Prostate News

Why men should check the family tree for ovarian, breast and prostate cancer

Categories: Medical

While the much welcomed recommendations on testing for prostate cancer provide clarity, there was a significant omission, according to Allan Spigelman, an expert in cancer genetics.

He says there were no recommendations for men with the BRCA gene mutation.

Spigelman, a professor at the University of New South Wales and Director Cancer Genetics, St Vincent’s Hospital, Sydney, says there is no doubt that men with this mutation are at increased risk of prostate cancer.

When they do get the cancer, it is more aggressive than in their peers who have cancer but no BRCA mutation.

 The guidelines, released last month, cut through 20 years of confusion and provided advice about testing for men who have no symptoms of prostate cancer.

Called PSA Testing and Early Management of Test-detected Prostate Cancer, they mention BRCA in the introduction but not in the recommendations.

Spigelman says thousands of Australian men have the BRCA mutation without knowing it.

Although it is possible to have it without a family history, he recommends men examine their family for cases of breast, ovarian and prostate cancer. Finding prostate cancer in a man under 50 should ring alarm bells.

  Men who find such cancers in several relatives, particularly if diagnosed at a young age, should seek a referral to a genetic counsellor at their local cancer genetic service.

While some may be hesitant about discovering what their genes have in store and are concerned about the implications for issues such as life insurance, Spigelman says a visit to a counsellor is worthwhile.


At the initial visit the pros and cons for testing are laid out so that their decision to proceed, or not, will be based on sound, evidence-based information.

 He tells of a patient who was genetically screened in Western Sydney five years ago and was found to have the BRCA mutation.

 “I told him if his PSA ever rose, he would be at risk of aggressive prostate cancer and should seek a referral to a urologist. It rose and he went to a urologist who suggested they watch and wait.”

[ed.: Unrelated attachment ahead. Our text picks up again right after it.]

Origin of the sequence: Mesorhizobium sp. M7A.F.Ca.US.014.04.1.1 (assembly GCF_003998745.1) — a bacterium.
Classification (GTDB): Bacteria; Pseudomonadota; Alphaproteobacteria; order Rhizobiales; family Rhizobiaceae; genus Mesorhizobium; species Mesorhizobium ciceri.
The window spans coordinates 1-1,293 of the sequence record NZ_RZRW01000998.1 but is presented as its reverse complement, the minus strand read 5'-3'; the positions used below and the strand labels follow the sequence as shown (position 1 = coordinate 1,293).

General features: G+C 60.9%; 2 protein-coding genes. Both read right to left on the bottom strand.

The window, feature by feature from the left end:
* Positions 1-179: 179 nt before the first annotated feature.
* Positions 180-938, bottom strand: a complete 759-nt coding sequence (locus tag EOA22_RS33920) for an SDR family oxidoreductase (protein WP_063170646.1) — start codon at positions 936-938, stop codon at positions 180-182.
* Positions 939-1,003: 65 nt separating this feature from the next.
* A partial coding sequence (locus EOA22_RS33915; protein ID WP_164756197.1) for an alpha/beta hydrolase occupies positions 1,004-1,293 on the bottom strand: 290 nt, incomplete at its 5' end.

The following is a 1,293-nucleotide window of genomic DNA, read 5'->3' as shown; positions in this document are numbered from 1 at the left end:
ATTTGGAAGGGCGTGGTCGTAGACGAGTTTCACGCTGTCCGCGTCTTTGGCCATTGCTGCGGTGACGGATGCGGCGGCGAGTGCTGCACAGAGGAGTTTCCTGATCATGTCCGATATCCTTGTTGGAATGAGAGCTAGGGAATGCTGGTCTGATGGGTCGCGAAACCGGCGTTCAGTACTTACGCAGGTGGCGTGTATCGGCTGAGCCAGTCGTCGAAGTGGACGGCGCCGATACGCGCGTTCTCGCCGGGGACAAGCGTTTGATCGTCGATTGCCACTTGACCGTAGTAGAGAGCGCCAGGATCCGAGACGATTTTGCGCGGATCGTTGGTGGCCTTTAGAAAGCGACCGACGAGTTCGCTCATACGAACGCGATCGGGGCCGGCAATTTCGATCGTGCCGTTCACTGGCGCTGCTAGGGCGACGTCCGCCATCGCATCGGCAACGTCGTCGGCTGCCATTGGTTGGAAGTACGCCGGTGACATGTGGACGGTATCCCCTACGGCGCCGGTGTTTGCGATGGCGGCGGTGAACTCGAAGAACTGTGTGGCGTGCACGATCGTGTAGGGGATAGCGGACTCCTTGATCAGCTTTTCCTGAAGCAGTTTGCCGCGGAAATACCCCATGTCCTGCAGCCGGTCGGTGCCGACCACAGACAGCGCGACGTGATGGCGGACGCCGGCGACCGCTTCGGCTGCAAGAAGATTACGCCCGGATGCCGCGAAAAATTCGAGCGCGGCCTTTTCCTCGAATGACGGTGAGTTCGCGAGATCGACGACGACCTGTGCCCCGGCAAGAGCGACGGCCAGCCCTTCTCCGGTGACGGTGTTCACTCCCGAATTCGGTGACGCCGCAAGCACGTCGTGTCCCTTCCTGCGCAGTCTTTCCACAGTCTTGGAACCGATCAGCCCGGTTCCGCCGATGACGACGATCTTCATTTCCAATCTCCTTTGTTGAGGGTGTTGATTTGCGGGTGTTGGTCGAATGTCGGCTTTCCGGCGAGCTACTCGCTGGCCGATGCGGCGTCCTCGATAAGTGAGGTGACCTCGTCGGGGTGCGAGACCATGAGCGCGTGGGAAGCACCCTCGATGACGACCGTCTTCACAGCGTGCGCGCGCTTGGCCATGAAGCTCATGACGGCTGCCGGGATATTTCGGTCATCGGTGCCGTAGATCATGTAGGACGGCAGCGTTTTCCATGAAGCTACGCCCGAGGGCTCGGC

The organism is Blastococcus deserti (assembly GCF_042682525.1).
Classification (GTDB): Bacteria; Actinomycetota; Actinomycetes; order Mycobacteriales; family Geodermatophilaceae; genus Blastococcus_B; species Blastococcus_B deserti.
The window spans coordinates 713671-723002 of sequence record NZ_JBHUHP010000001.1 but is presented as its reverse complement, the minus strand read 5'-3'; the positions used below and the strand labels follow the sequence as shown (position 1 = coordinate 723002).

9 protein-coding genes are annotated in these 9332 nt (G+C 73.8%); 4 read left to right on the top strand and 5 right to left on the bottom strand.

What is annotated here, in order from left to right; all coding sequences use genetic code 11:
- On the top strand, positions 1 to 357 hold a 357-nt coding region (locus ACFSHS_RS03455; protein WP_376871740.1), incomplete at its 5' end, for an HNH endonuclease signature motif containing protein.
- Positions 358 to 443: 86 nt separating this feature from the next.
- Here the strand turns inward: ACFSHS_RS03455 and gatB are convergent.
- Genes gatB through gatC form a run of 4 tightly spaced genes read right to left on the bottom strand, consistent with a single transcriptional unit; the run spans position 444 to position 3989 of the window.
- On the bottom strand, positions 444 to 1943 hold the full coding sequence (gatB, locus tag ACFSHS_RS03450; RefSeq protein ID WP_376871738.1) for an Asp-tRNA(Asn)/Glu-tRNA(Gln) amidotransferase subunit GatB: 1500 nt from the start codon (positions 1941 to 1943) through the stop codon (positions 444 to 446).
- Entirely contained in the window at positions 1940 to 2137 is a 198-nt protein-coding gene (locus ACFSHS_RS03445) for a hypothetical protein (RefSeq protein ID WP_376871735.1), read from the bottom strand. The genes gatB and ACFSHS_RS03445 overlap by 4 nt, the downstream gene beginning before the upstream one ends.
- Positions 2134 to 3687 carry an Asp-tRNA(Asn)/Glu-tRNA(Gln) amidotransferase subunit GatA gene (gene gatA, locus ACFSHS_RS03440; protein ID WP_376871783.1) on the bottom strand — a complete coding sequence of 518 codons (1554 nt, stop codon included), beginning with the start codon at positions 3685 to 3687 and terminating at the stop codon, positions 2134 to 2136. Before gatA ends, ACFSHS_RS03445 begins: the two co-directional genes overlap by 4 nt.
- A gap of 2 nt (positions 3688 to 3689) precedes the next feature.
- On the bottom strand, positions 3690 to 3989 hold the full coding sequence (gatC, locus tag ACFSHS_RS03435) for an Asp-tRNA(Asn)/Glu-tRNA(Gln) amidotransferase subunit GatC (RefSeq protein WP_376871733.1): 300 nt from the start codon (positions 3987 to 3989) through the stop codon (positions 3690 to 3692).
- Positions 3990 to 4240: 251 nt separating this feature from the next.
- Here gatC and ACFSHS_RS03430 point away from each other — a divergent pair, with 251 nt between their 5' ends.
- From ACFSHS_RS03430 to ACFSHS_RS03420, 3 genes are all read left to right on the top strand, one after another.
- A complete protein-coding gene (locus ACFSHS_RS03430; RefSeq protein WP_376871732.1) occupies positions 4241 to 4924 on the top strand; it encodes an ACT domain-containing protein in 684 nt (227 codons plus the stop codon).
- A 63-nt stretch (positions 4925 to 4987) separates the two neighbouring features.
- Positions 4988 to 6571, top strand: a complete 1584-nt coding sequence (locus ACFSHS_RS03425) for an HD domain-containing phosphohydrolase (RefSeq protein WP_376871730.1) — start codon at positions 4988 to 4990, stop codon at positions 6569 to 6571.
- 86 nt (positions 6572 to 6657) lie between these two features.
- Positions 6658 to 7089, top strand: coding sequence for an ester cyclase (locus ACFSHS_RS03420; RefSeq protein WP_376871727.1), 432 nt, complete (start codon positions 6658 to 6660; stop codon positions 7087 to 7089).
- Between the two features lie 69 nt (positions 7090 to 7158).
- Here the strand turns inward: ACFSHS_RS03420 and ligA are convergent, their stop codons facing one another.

“The man remembered what I’d said and sought me out at the Kinghorn [Cancer Centre in Darlinghurst]. I referred him to a local urologist who investigated and then operated.”

The tumour turned out to be highly aggressive. Had he continued to watch and wait, he may have progressed to metastatic disease.

While the guideline’s recommendations cover men with a family history of prostate cancer, Spigelman says this is not specific enough as ovarian and breast cancers are significant too.

“Finding a BRCA mutation in a male with prostate cancer opens up predictive testing for females as well as males in his family – which can allow for prevention and/or early diagnosis of breast and ovarian cancer in female relatives, as well as prostate cancer in males”.

He regards the omission as a lost opportunity to educate professionals and the public about the risks of BRCA and the need to refer.


While there are no studies yet to show that screening men for BRCA increases survival, there are studies showing survival is worse for BRCA prostate cancer patients than non-BRCA patients.

Spigelman believes the findings of existing studies as well as the impact of predictive testing should have merited a more detailed mention in the guidelines.

“Certainly, BRCA testing in women and resulting treatment has improved survival from breast cancer death significantly.”

Anthony Lowe, associate professor and CEO of the Prostate Cancer Foundation which produced the guidelines with the Cancer Council Australia, says in addition to family history, there are other known risk factors for prostate cancer such as the BRCA gene mutations, the HOXB13 genetic variant and ethnicity.”

“The guidelines do give guidance on PSA testing in men at high risk but not BRCA specifically. We plan to address that in future editions.”